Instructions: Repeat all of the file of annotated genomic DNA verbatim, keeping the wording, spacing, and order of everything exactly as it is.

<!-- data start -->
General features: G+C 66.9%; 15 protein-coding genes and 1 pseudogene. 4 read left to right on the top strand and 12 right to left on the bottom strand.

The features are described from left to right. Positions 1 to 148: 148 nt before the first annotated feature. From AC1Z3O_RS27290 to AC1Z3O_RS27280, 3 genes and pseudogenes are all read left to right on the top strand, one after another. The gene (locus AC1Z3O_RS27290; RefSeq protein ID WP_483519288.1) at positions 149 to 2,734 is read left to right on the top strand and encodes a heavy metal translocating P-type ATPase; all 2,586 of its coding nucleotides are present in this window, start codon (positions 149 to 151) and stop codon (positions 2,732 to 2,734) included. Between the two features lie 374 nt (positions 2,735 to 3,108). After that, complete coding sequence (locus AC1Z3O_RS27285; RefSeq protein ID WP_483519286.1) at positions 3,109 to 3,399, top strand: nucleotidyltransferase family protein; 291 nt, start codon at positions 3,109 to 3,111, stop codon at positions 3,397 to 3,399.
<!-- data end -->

General features: G+C 66.9%; 15 protein-coding genes and 1 pseudogene. 4 read left to right on the top strand and 12 right to left on the bottom strand.

The features are described from left to right. Positions 1 to 148: 148 nt before the first annotated feature. From AC1Z3O_RS27290 to AC1Z3O_RS27280, 3 genes and pseudogenes are all read left to right on the top strand, one after another. The gene (locus AC1Z3O_RS27290; RefSeq protein ID WP_483519288.1) at positions 149 to 2,734 is read left to right on the top strand and encodes a heavy metal translocating P-type ATPase; all 2,586 of its coding nucleotides are present in this window, start codon (positions 149 to 151) and stop codon (positions 2,732 to 2,734) included. Between the two features lie 374 nt (positions 2,735 to 3,108). After that, complete coding sequence (locus AC1Z3O_RS27285; RefSeq protein ID WP_483519286.1) at positions 3,109 to 3,399, top strand: nucleotidyltransferase family protein; 291 nt, start codon at positions 3,109 to 3,111, stop codon at positions 3,397 to 3,399.